Gharbad the Weak is a goat clan demon the player meets on the fourth level of the dungeon. He is particularly interesting because he does not want to die. He begs for his life, offering to make the player character a magic item, if only the user will spare him. The player returns four times. The first three times, Gharbad continues to beg and plead, promising a useful item. The fourth time, he declares that the item is too good for the player character and attacks— possibly because his fear has been overwhelmed by greed, but equally likely is that he has realized that once the item is completed he will have outlived his usefulness, and he is making one last desperate attempt to survive.
All of this made Gharbad a wonderfully drawn out and tragic character. From his perspective, he has heard fighting start in the floors above him, listened as it got closer, and realized that if all of the monsters around him could not stop the hero, he has no chance of doing it either. So, terrified out of his skull, he does the only thing he knows how to keep himself useful, in turn demonstrating that these monsters under the dungeon have lives unconnected to the player character – Gharbad is a smith, the dungeon equivalent of Griswold in the village above.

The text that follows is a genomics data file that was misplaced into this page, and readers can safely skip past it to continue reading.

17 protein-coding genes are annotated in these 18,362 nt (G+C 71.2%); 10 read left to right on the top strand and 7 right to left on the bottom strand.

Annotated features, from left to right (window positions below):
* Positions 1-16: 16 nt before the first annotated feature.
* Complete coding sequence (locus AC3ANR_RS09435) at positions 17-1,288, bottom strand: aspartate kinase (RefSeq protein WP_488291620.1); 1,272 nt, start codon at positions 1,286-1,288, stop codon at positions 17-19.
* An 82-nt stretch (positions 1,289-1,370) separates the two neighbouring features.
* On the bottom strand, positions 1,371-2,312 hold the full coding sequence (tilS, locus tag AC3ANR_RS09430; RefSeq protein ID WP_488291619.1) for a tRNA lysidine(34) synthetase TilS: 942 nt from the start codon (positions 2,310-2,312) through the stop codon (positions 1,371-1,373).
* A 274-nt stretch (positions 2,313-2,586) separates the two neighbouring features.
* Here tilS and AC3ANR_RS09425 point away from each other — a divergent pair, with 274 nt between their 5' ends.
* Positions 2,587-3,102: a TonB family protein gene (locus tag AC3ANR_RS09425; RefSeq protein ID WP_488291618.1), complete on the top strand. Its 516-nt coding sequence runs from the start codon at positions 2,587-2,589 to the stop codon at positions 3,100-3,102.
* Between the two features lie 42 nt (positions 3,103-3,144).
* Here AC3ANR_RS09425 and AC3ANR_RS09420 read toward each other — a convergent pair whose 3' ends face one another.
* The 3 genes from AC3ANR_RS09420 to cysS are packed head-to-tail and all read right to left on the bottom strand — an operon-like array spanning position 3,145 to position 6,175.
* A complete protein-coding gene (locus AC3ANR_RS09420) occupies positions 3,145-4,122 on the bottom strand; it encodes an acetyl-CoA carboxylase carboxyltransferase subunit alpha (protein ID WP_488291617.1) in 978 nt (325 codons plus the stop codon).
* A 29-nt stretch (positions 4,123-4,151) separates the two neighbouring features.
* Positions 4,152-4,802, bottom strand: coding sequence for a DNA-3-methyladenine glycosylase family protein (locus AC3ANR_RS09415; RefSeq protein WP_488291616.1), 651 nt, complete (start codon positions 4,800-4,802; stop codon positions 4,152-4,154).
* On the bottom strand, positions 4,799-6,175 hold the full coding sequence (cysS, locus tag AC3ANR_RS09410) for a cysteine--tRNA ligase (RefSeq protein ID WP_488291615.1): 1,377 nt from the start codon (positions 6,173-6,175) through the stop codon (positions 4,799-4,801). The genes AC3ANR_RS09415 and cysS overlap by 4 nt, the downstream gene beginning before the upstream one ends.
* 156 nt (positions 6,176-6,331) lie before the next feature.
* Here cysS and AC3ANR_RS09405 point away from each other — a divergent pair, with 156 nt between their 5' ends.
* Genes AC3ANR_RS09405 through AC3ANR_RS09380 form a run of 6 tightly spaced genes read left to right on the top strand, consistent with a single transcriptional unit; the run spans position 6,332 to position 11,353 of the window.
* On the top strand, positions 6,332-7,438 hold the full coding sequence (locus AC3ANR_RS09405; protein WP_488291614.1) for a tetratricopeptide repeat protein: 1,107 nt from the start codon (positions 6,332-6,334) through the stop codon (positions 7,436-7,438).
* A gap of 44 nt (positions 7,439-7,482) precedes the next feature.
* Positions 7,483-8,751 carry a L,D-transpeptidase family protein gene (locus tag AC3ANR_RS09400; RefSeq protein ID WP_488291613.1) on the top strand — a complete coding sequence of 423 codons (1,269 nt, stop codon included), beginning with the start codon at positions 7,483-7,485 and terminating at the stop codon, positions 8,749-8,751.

While Gharbad was memorable because he is concerned mainly with his own survival, and is desperately trying to not be killed by the hero, Snotspill was remarkable because he does not care about the hero at all. Snotspill is a Fallen One encountered at the end of level 4, guarding the stairs down to level 5. Believing that the sign to Ogden’s inn somehow has protective powers, he has stolen it, only to have some larger monsters steal it from him in turn. When the player encounters him, Snotspill recognizes the hero as the one who has been killing everybody in the dungeon, and demands that the hero steals the sign back from the “big uglies.” Once the hero has killed the Overlords who stole the sign, Snotspill attacks, although the reason for the attack varies. If the player returned the sign to Ogden, Snotspill attacks out of anger that the sign is gone. If the hero gives the sign to Snotspill, Snotspill attacks with glee because now he has the item that will help him kill everybody and take over the dungeon for himself.